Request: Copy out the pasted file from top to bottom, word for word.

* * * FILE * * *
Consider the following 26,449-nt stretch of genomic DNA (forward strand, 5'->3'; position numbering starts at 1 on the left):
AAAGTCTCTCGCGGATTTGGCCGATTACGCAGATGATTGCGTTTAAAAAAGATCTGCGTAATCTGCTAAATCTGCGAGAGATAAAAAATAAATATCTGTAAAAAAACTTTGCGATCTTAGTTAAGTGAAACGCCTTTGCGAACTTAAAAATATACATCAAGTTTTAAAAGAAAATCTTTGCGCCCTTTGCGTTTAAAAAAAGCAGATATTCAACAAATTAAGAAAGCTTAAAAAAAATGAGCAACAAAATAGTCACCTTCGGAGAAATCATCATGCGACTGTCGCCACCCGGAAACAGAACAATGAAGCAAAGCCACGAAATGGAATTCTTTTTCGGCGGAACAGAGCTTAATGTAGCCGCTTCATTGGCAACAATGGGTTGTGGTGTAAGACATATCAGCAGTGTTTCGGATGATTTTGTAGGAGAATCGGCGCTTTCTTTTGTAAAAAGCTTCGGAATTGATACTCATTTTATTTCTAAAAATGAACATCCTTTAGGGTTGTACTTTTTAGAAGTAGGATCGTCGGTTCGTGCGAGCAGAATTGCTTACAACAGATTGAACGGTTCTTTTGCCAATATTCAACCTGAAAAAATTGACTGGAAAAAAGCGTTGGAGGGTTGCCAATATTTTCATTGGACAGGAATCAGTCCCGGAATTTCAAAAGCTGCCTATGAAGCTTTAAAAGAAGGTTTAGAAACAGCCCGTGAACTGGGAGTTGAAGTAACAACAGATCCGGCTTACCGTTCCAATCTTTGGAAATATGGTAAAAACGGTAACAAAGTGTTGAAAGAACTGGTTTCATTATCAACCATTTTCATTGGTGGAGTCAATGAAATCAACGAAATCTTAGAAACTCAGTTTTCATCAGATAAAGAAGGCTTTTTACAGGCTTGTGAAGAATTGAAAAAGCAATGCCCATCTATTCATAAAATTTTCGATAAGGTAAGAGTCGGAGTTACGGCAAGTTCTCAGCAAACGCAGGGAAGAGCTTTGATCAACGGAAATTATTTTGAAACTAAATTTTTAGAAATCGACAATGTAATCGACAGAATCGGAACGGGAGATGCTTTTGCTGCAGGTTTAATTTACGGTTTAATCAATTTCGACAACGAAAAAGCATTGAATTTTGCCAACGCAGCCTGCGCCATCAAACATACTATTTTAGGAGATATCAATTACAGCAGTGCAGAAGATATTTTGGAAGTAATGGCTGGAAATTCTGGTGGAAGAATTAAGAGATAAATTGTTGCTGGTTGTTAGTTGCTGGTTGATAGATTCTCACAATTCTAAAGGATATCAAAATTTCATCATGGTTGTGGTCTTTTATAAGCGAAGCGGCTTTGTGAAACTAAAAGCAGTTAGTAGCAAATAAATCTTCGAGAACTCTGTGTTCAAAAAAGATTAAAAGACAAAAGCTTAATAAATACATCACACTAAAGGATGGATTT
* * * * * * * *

Consider the following 26,449-nt stretch of genomic DNA (forward strand, 5'->3'; position numbering starts at 1 on the left):
AAAGTCTCTCGCGGATTTGGCCGATTACGCAGATGATTGCGTTTAAAAAAGATCTGCGTAATCTGCTAAATCTGCGAGAGATAAAAAATAAATATCTGTAAAAAAACTTTGCGATCTTAGTTAAGTGAAACGCCTTTGCGAACTTAAAAATATACATCAAGTTTTAAAAGAAAATCTTTGCGCCCTTTGCGTTTAAAAAAAGCAGATATTCAACAAATTAAGAAAGCTTAAAAAAAATGAGCAACAAAATAGTCACCTTCGGAGAAATCATCATGCGACTGTCGCCACCCGGAAACAGAACAATGAAGCAAAGCCACGAAATGGAATTCTTTTTCGGCGGAACAGAGCTTAATGTAGCCGCTTCATTGGCAACAATGGGTTGTGGTGTAAGACATATCAGCAGTGTTTCGGATGATTTTGTAGGAGAATCGGCGCTTTCTTTTGTAAAAAGCTTCGGAATTGATACTCATTTTATTTCTAAAAATGAACATCCTTTAGGGTTGTACTTTTTAGAAGTAGGATCGTCGGTTCGTGCGAGCAGAATTGCTTACAACAGATTGAACGGTTCTTTTGCCAATATTCAACCTGAAAAAATTGACTGGAAAAAAGCGTTGGAGGGTTGCCAATATTTTCATTGGACAGGAATCAGTCCCGGAATTTCAAAAGCTGCCTATGAAGCTTTAAAAGAAGGTTTAGAAACAGCCCGTGAACTGGGAGTTGAAGTAACAACAGATCCGGCTTACCGTTCCAATCTTTGGAAATATGGTAAAAACGGTAACAAAGTGTTGAAAGAACTGGTTTCATTATCAACCATTTTCATTGGTGGAGTCAATGAAATCAACGAAATCTTAGAAACTCAGTTTTCATCAGATAAAGAAGGCTTTTTACAGGCTTGTGAAGAATTGAAAAAGCAATGCCCATCTATTCATAAAATTTTCGATAAGGTAAGAGTCGGAGTTACGGCAAGTTCTCAGCAAACGCAGGGAAGAGCTTTGATCAACGGAAATTATTTTGAAACTAAATTTTTAGAAATCGACAATGTAATCGACAGAATCGGAACGGGAGATGCTTTTGCTGCAGGTTTAATTTACGGTTTAATCAATTTCGACAACGAAAAAGCATTGAATTTTGCCAACGCAGCCTGCGCCATCAAACATACTATTTTAGGAGATATCAATTACAGCAGTGCAGAAGATATTTTGGAAGTAATGGCTGGAAATTCTGGTGGAAGAATTAAGAGATAAATTGTTGCTGGTTGTTAGTTGCTGGTTGATAGATTCTCACAATTCTAAAGGATATCAAAATTTCATCATGGTTGTGGTCTTTTATAAGCGAAGCGGCTTTGTGAAACTAAAAGCAGTTAGTAGCAAATAAATCTTCGAGAACTCTGTGTTCAAAAAAGATTAAAAGACAAAAGCTTAATAAATACATCACACTAAAGGATGGATTT